PARABLE (Jon Jost, 2008)

Jon Jost’s films have always tended toward parable. Now this is the case again with Parable, the jewel of his Fuck Bush (He Fucked Us) Trilogy. (This overarching title is mine.) Homecoming (2004) homed in on the aftermath of a returning dead soldier; Over Here (2007), of a returning living soldier. Now Jost turns to the Bush-Cheney & Co. assault on individual rights and freedom, its devastation of these, and the linkage between this war at home, on the American citizenry, with the illusory nature of American hopes and promises predating Bush 43. Jost’s parable is a perfect one: crystal-clear, yet elusive, mysterious, irreducible, unfathomable. It was videographed in Lincoln in, as Jost puts it, “the Time of Bush.”
     Like his Last Chants for a Slow Dance (1977), one of whose violent aspects it brilliantly revives, the film proceeds by set-pieces, some of which are fashioned from Nature outdoors. A long one has two men supposedly in the front seat of a car, the supposed road rapidly visible in retreat through the back window. In reality the scene is artificial; facing us, the men’s images are scrunched and thinly outlined in black. Jim, who has just abandoned his wife, is driving the other man’s car. (The owner/passenger’s license has been suspended for drunk driving.) As country-western music plays on the radio, Jim extols the virtue of American freedom, identifying with it the road of possibilities before them. But this road is excluded from the frame; and even if were it visible, it would not be real, but illusory. The men themselves are reduced by the comic strip captions that reveal what they are thinking, each about the other and in response to what the other is saying. While Jim loved going to church as a boy, the owner/passenger did not. With sore irony this disparity binds them as they both end up singing the hymn “I’m in the Lord’s Army.” Jim, sentimentally, still is; his companion “ain’t marchin’ anymore.” Recall Tennyson’s poem “The Two Voices”? Could not these two chaps represent competing aspects of a single personality?
     After Jim anally rapes and then shoots his companion in the brain point-blank, two other characters appear in the country. Their relationship, that of master/owner and slave, reminds one of Roman Polanski’s great The Fat and the Lean (1961). The androgynous slave—mime rachael levalley gives a haunting performance—has his/her ankle bound by rope. (Sometimes an upper torso shot makes the slave-in-motion seem perfectly free; but he/she isn’t.) Updating the myth of Sisyphus, the owner is continually (though not continuously) unravelling a vast, serpentine pile of rope. When he is shown first engaged in this activity, we cannot see the rope; what we see is his upper body rhythmically “at it,” his screen-right shoulder undulating in and out of sunlight. In a later, parallel scene, the owner, indoors, appears to be having sex with someone whose moans we hear but who isn’t included in the frame. No; the owner is once again unravelling rope, while the moans emanate from the slave, who is masturbating in his/her space of confinement outdoors. The poor slave pays a terrible price for getting the owner all hot and bothered. We hear the sound of a cleaver as it is being sharpened in the bathroom as the slave stands upright in the tub.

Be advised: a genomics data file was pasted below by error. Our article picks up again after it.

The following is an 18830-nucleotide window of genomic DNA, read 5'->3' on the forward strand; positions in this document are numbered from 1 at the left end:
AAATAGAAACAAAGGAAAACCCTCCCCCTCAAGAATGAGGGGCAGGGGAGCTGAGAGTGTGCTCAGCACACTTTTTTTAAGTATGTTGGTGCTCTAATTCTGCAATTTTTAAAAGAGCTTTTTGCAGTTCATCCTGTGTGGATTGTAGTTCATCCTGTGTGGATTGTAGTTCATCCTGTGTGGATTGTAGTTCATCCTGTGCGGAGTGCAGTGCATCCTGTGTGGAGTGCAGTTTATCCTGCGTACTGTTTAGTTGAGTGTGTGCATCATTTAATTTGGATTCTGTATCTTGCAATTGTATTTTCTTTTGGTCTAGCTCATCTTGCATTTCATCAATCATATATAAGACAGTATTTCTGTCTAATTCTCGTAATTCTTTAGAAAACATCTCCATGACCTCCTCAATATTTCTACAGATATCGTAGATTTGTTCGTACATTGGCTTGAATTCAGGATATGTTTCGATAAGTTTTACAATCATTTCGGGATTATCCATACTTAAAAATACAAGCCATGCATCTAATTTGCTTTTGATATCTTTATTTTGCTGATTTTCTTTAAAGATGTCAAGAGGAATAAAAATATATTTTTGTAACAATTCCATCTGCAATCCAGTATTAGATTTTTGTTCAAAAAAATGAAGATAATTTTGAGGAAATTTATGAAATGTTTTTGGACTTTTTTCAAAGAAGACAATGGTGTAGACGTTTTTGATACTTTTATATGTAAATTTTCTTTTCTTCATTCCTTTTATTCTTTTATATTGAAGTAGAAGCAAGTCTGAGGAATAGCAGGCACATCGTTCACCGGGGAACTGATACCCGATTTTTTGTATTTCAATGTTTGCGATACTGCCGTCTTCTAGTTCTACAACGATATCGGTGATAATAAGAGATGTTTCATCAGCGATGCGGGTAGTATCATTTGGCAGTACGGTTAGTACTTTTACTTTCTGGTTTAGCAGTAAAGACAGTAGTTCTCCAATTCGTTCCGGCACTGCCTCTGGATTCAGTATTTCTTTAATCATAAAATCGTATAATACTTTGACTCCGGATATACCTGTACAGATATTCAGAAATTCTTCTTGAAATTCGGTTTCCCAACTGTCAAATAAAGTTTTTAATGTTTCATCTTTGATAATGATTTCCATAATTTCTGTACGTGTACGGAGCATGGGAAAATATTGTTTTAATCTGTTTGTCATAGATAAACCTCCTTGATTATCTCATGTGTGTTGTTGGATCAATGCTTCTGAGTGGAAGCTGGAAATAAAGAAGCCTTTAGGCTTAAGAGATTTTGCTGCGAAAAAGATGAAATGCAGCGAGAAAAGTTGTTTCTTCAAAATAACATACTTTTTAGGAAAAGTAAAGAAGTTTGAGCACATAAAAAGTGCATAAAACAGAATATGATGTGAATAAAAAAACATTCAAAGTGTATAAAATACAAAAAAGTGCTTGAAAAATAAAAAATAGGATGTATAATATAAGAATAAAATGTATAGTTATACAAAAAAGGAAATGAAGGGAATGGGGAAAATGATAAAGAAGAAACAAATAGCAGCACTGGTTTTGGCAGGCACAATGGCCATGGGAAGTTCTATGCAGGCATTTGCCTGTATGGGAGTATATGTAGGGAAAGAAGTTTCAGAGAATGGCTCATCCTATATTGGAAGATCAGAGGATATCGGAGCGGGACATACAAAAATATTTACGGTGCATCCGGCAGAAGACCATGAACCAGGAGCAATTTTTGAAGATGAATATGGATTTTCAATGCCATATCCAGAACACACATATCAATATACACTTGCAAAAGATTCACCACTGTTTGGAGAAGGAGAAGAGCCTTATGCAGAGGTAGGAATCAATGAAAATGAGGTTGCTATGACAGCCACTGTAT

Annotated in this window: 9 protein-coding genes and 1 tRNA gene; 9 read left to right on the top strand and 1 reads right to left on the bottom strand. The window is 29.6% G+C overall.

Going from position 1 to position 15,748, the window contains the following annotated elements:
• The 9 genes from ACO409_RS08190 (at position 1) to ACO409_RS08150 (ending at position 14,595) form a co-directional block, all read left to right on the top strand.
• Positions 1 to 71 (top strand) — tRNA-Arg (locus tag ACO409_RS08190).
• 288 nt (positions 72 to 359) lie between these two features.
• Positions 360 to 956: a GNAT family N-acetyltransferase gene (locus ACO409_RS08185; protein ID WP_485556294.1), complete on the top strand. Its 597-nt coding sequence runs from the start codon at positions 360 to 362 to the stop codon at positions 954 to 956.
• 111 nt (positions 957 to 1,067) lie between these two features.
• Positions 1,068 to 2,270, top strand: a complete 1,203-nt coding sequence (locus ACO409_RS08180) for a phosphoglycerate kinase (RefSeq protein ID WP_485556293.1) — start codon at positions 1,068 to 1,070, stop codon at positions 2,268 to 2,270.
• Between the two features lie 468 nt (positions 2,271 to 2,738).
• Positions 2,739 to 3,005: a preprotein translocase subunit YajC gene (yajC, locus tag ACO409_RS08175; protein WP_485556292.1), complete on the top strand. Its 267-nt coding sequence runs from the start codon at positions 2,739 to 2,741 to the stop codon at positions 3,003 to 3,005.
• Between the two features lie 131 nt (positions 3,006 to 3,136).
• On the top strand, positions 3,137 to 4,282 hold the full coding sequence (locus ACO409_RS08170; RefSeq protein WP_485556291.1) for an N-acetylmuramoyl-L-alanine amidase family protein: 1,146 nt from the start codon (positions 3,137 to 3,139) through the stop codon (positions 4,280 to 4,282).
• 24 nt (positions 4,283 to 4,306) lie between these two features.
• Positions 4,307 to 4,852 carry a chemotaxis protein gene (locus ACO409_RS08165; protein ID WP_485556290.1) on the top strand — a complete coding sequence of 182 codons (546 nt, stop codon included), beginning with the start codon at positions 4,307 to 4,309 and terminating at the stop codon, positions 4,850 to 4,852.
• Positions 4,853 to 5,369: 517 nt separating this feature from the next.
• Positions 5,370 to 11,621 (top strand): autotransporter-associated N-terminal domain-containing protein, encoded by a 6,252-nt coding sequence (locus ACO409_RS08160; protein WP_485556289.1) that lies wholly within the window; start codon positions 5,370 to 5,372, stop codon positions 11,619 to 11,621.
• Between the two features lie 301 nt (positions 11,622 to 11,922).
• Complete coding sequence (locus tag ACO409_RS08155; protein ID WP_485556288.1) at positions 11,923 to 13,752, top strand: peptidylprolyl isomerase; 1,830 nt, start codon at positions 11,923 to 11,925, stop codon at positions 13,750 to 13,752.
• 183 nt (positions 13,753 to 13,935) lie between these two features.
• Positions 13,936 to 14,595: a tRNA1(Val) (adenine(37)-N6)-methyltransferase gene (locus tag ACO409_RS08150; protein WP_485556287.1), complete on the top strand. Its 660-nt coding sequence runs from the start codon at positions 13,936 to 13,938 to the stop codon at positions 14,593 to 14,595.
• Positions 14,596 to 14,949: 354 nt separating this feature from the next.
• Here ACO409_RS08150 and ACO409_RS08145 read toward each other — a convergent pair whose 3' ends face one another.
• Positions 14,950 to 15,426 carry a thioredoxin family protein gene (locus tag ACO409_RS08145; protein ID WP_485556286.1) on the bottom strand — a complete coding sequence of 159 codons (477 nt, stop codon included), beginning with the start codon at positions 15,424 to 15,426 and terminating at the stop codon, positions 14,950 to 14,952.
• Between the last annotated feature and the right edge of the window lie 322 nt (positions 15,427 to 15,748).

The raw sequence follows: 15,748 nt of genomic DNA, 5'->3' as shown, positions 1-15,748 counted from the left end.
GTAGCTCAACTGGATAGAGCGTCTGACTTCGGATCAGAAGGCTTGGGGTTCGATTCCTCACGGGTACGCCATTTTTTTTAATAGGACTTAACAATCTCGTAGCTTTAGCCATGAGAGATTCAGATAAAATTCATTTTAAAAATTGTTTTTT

A recurrent visual refrain is the owner’s eye through a peep-hole, looking in on the slave. The surveillance is creepy and frightening—but also, somehow, sad. I was reminded of Redon’s Cyclops. (At one point the owner at work at his pile of rope is shot through a tight-meshed screen, making him also appear to be a prisoner.) Another recurrent visual refrain is a tree or trees luminously alive in a breeze. This symbol of freedom in certain contexts ironically reflects on the lack of freedom that humans experience.
     Jim eventually reappears and comes to a bad end. (The slave’s.)
     Jost’s film concludes with a postscript indicting Bush and Cheney and other members of their administration. The collision between the preceding poetic parable and this straight shot of prose generates tremendous feeling.
     An American masterpiece.

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